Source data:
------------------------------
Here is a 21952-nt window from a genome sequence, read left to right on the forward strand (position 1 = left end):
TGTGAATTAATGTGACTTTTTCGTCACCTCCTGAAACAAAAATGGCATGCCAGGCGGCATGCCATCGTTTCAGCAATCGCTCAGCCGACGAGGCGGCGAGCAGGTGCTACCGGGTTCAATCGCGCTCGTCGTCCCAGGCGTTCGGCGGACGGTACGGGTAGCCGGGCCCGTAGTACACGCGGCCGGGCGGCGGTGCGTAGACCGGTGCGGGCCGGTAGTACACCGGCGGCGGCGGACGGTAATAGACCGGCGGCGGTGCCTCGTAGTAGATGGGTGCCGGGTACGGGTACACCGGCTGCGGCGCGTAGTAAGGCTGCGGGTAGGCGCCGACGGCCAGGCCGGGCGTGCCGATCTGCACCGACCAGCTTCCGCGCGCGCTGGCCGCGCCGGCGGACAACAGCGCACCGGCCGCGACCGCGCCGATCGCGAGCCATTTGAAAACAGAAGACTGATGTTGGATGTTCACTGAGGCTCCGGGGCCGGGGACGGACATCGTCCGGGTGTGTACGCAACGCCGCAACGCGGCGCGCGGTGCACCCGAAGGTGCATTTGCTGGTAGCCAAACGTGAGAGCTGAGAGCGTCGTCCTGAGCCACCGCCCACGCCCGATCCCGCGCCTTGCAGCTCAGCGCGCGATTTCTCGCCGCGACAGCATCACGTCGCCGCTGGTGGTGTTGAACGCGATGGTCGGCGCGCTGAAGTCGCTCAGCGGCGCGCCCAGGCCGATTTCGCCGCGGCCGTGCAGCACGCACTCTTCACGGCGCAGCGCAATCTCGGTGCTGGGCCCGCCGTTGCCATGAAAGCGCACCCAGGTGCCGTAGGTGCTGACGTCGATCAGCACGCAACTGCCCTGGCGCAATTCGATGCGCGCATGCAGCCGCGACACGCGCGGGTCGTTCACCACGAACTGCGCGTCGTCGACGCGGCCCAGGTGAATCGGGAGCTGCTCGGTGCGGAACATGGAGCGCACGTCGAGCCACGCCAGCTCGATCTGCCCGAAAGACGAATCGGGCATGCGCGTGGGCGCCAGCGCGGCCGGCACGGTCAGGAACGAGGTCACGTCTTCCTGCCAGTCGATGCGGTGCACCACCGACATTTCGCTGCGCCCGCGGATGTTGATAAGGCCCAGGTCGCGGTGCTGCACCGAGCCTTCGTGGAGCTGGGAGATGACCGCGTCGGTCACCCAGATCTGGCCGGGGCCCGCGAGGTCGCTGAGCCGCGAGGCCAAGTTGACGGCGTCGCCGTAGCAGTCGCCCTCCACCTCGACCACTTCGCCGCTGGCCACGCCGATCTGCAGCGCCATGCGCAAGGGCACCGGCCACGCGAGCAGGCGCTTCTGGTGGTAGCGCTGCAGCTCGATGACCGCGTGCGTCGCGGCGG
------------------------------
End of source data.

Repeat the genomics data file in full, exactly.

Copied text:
Here is a 21952-nt window from a genome sequence, read left to right on the forward strand (position 1 = left end):
TGTGAATTAATGTGACTTTTTCGTCACCTCCTGAAACAAAAATGGCATGCCAGGCGGCATGCCATCGTTTCAGCAATCGCTCAGCCGACGAGGCGGCGAGCAGGTGCTACCGGGTTCAATCGCGCTCGTCGTCCCAGGCGTTCGGCGGACGGTACGGGTAGCCGGGCCCGTAGTACACGCGGCCGGGCGGCGGTGCGTAGACCGGTGCGGGCCGGTAGTACACCGGCGGCGGCGGACGGTAATAGACCGGCGGCGGTGCCTCGTAGTAGATGGGTGCCGGGTACGGGTACACCGGCTGCGGCGCGTAGTAAGGCTGCGGGTAGGCGCCGACGGCCAGGCCGGGCGTGCCGATCTGCACCGACCAGCTTCCGCGCGCGCTGGCCGCGCCGGCGGACAACAGCGCACCGGCCGCGACCGCGCCGATCGCGAGCCATTTGAAAACAGAAGACTGATGTTGGATGTTCACTGAGGCTCCGGGGCCGGGGACGGACATCGTCCGGGTGTGTACGCAACGCCGCAACGCGGCGCGCGGTGCACCCGAAGGTGCATTTGCTGGTAGCCAAACGTGAGAGCTGAGAGCGTCGTCCTGAGCCACCGCCCACGCCCGATCCCGCGCCTTGCAGCTCAGCGCGCGATTTCTCGCCGCGACAGCATCACGTCGCCGCTGGTGGTGTTGAACGCGATGGTCGGCGCGCTGAAGTCGCTCAGCGGCGCGCCCAGGCCGATTTCGCCGCGGCCGTGCAGCACGCACTCTTCACGGCGCAGCGCAATCTCGGTGCTGGGCCCGCCGTTGCCATGAAAGCGCACCCAGGTGCCGTAGGTGCTGACGTCGATCAGCACGCAACTGCCCTGGCGCAATTCGATGCGCGCATGCAGCCGCGACACGCGCGGGTCGTTCACCACGAACTGCGCGTCGTCGACGCGGCCCAGGTGAATCGGGAGCTGCTCGGTGCGGAACATGGAGCGCACGTCGAGCCACGCCAGCTCGATCTGCCCGAAAGACGAATCGGGCATGCGCGTGGGCGCCAGCGCGGCCGGCACGGTCAGGAACGAGGTCACGTCTTCCTGCCAGTCGATGCGGTGCACCACCGACATTTCGCTGCGCCCGCGGATGTTGATAAGGCCCAGGTCGCGGTGCTGCACCGAGCCTTCGTGGAGCTGGGAGATGACCGCGTCGGTCACCCAGATCTGGCCGGGGCCCGCGAGGTCGCTGAGCCGCGAGGCCAAGTTGACGGCGTCGCCGTAGCAGTCGCCCTCCACCTCGACCACTTCGCCGCTGGCCACGCCGATCTGCAGCGCCATGCGCAAGGGCACCGGCCACGCGAGCAGGCGCTTCTGGTGGTAGCGCTGCAGCTCGATGACCGCGTGCGTCGCGGCGG